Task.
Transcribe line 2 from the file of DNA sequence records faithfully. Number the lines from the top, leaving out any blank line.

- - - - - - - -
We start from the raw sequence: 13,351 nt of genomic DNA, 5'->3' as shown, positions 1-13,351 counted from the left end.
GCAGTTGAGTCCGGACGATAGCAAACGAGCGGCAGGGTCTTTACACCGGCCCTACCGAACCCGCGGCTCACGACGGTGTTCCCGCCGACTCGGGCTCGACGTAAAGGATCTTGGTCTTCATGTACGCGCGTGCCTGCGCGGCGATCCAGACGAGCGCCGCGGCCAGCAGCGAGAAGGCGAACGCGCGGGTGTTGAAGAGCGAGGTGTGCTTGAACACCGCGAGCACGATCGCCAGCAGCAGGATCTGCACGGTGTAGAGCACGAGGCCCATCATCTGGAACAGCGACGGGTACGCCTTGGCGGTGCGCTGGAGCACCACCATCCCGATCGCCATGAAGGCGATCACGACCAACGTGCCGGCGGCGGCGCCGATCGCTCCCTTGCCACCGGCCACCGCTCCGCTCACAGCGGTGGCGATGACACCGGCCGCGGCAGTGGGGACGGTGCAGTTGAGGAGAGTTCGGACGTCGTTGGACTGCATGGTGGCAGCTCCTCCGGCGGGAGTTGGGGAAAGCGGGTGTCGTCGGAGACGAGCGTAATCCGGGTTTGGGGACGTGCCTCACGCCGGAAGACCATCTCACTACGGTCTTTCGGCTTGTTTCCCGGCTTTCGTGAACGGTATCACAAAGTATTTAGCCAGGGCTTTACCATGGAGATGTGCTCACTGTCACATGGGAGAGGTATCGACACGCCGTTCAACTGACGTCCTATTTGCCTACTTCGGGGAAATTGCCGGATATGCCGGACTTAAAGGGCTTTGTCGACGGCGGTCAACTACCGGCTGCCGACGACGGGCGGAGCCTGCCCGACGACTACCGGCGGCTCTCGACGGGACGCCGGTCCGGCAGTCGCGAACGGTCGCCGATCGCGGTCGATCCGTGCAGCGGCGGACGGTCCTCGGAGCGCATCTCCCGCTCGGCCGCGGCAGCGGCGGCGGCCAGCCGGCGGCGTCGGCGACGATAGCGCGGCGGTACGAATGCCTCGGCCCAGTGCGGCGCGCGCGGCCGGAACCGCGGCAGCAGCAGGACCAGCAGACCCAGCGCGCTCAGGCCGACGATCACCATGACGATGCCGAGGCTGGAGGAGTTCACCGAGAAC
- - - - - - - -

GCAGTTGAGTCCGGACGATAGCAAACGAGCGGCAGGGTCTTTACACCGGCCCTACCGAACCCGCGGCTCACGACGGTGTTCCCGCCGACTCGGGCTCGACGTAAAGGATCTTGGTCTTCATGTACGCGCGTGCCTGCGCGGCGATCCAGACGAGCGCCGCGGCCAGCAGCGAGAAGGCGAACGCGCGGGTGTTGAAGAGCGAGGTGTGCTTGAACACCGCGAGCACGATCGCCAGCAGCAGGATCTGCACGGTGTAGAGCACGAGGCCCATCATCTGGAACAGCGACGGGTACGCCTTGGCGGTGCGCTGGAGCACCACCATCCCGATCGCCATGAAGGCGATCACGACCAACGTGCCGGCGGCGGCGCCGATCGCTCCCTTGCCACCGGCCACCGCTCCGCTCACAGCGGTGGCGATGACACCGGCCGCGGCAGTGGGGACGGTGCAGTTGAGGAGAGTTCGGACGTCGTTGGACTGCATGGTGGCAGCTCCTCCGGCGGGAGTTGGGGAAAGCGGGTGTCGTCGGAGACGAGCGTAATCCGGGTTTGGGGACGTGCCTCACGCCGGAAGACCATCTCACTACGGTCTTTCGGCTTGTTTCCCGGCTTTCGTGAACGGTATCACAAAGTATTTAGCCAGGGCTTTACCATGGAGATGTGCTCACTGTCACATGGGAGAGGTATCGACACGCCGTTCAACTGACGTCCTATTTGCCTACTTCGGGGAAATTGCCGGATATGCCGGACTTAAAGGGCTTTGTCGACGGCGGTCAACTACCGGCTGCCGACGACGGGCGGAGCCTGCCCGACGACTACCGGCGGCTCTCGACGGGACGCCGGTCCGGCAGTCGCGAACGGTCGCCGATCGCGGTCGATCCGTGCAGCGGCGGACGGTCCTCGGAGCGCATCTCCCGCTCGGCCGCGGCAGCGGCGGCGGCCAGCCGGCGGCGTCGGCGACGATAGCGCGGCGGTACGAATGCCTCGGCCCAGTGCGGCGCGCGCGGCCGGAACCGCGGCAGCAGCAGGACCAGCAGACCCAGCGCGCTCAGGCCGACGATCACCATGACGATGCCGAGGCTGGAGGAGTTCACCGAGAAC